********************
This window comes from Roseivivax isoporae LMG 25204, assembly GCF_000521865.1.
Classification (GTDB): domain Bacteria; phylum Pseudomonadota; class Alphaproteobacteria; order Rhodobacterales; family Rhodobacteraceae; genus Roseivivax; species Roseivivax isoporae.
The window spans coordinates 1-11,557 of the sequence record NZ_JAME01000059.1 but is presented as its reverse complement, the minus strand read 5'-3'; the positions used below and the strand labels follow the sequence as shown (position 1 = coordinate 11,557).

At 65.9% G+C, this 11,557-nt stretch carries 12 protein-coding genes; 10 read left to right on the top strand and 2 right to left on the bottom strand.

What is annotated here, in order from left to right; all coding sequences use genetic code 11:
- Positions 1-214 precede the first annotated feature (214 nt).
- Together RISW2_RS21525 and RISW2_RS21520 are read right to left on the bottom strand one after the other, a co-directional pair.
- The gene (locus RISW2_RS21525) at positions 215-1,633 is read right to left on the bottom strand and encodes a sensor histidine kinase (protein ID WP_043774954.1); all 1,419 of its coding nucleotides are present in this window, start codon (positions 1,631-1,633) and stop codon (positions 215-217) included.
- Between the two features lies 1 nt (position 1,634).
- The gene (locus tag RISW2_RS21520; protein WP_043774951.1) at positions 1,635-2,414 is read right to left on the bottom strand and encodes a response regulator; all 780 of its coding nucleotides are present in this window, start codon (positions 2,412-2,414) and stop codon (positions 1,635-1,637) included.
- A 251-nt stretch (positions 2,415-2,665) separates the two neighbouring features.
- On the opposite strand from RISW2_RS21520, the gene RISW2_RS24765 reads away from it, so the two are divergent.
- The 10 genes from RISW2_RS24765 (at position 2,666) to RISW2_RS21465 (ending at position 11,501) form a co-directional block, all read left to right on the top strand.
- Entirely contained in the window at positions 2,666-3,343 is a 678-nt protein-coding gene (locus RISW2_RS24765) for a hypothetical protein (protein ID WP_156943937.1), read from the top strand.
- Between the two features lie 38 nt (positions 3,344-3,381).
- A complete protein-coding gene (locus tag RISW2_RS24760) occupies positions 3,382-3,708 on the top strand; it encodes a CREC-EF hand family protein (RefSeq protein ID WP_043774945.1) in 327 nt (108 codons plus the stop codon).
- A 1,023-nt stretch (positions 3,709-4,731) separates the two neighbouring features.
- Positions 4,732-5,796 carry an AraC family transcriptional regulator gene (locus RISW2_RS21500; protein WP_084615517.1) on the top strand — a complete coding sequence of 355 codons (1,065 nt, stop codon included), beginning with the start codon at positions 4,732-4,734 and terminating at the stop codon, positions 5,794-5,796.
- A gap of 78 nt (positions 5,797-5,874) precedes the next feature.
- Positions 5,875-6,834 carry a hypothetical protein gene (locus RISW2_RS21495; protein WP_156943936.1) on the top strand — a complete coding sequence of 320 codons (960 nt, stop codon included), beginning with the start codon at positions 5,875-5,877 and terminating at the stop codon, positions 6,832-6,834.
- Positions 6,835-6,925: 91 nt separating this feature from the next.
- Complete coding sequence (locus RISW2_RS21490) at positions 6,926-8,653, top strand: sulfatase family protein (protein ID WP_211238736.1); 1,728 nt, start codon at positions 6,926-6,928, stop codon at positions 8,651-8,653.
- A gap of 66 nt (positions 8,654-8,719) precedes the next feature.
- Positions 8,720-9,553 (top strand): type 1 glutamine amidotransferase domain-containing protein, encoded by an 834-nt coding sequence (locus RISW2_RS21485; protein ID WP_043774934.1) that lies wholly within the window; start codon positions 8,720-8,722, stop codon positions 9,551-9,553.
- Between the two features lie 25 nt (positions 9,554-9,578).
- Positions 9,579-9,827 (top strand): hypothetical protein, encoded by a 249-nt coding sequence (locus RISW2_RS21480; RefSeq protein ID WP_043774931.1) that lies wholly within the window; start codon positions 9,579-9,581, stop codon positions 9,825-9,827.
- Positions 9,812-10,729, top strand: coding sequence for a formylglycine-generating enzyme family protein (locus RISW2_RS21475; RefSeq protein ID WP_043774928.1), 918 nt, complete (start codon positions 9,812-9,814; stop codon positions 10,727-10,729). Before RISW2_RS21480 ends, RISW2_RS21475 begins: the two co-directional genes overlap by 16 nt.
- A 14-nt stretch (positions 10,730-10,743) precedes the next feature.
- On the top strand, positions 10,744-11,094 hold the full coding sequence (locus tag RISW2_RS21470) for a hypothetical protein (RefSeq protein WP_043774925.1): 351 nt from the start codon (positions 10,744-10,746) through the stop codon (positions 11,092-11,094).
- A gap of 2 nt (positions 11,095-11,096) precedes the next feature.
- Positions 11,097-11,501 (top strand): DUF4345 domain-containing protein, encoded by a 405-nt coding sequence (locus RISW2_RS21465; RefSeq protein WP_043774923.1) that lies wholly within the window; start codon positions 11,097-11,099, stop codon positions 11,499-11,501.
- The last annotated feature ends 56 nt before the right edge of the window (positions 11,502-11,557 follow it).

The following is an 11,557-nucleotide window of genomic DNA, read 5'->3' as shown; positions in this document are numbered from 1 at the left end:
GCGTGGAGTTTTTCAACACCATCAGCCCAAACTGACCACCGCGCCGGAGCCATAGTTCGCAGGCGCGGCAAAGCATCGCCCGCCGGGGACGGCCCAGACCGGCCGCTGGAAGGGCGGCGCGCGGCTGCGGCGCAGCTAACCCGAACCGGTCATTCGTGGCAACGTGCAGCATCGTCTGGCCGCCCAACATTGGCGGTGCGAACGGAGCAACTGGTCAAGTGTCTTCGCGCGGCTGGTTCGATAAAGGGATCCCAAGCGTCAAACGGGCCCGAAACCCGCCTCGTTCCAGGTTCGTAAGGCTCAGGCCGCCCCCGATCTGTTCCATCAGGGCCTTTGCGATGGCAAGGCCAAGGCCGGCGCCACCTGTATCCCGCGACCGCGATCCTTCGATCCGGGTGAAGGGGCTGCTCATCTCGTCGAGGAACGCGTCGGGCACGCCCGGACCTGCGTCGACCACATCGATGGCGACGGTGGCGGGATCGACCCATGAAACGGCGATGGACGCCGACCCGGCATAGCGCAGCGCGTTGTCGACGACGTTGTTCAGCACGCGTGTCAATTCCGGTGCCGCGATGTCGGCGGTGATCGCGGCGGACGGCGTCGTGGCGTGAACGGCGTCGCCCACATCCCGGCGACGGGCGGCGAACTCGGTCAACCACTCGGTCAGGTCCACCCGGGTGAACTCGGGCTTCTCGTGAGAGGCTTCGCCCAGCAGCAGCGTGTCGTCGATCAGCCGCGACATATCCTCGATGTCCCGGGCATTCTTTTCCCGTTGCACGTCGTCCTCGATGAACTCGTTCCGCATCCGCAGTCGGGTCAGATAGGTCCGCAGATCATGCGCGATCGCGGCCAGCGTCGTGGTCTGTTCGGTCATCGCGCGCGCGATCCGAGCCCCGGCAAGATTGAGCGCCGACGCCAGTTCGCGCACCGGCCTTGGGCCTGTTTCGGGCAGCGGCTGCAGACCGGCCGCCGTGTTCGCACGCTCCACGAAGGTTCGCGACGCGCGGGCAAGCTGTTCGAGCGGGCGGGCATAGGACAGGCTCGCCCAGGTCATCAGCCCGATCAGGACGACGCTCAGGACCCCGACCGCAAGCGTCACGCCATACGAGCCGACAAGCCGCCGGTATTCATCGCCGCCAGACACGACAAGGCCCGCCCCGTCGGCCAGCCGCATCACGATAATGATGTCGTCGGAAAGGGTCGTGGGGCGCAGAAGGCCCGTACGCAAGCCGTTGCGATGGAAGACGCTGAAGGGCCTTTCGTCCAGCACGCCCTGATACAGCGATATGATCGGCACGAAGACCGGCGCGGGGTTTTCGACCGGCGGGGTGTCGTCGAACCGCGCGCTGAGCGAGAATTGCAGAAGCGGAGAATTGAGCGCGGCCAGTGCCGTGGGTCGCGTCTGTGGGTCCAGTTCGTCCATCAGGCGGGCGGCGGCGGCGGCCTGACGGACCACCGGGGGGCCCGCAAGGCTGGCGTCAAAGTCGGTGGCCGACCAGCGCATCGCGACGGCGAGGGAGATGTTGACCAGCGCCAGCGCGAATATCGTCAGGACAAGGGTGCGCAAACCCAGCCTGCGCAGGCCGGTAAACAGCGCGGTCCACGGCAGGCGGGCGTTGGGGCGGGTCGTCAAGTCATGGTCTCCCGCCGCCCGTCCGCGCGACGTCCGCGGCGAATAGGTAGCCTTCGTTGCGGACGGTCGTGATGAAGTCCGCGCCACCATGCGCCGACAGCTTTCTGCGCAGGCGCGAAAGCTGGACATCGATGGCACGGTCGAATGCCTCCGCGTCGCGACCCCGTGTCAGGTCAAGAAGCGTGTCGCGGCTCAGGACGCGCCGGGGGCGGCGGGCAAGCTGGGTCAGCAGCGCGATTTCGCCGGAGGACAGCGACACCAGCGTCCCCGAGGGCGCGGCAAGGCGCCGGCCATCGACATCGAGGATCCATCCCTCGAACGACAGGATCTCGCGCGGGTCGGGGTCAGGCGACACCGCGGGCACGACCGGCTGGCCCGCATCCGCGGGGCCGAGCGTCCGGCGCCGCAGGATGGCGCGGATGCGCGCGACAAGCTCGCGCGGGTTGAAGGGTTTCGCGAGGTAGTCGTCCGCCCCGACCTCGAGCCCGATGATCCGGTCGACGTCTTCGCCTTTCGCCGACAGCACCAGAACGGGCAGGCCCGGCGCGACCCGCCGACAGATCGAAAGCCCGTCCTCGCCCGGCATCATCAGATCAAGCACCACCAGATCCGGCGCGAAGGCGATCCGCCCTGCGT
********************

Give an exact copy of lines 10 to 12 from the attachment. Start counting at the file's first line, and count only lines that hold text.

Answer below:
- The gene (locus tag RISW2_RS21520; protein WP_043774951.1) at positions 1,635-2,414 is read right to left on the bottom strand and encodes a response regulator; all 780 of its coding nucleotides are present in this window, start codon (positions 2,412-2,414) and stop codon (positions 1,635-1,637) included.
- A 251-nt stretch (positions 2,415-2,665) separates the two neighbouring features.
- On the opposite strand from RISW2_RS21520, the gene RISW2_RS24765 reads away from it, so the two are divergent.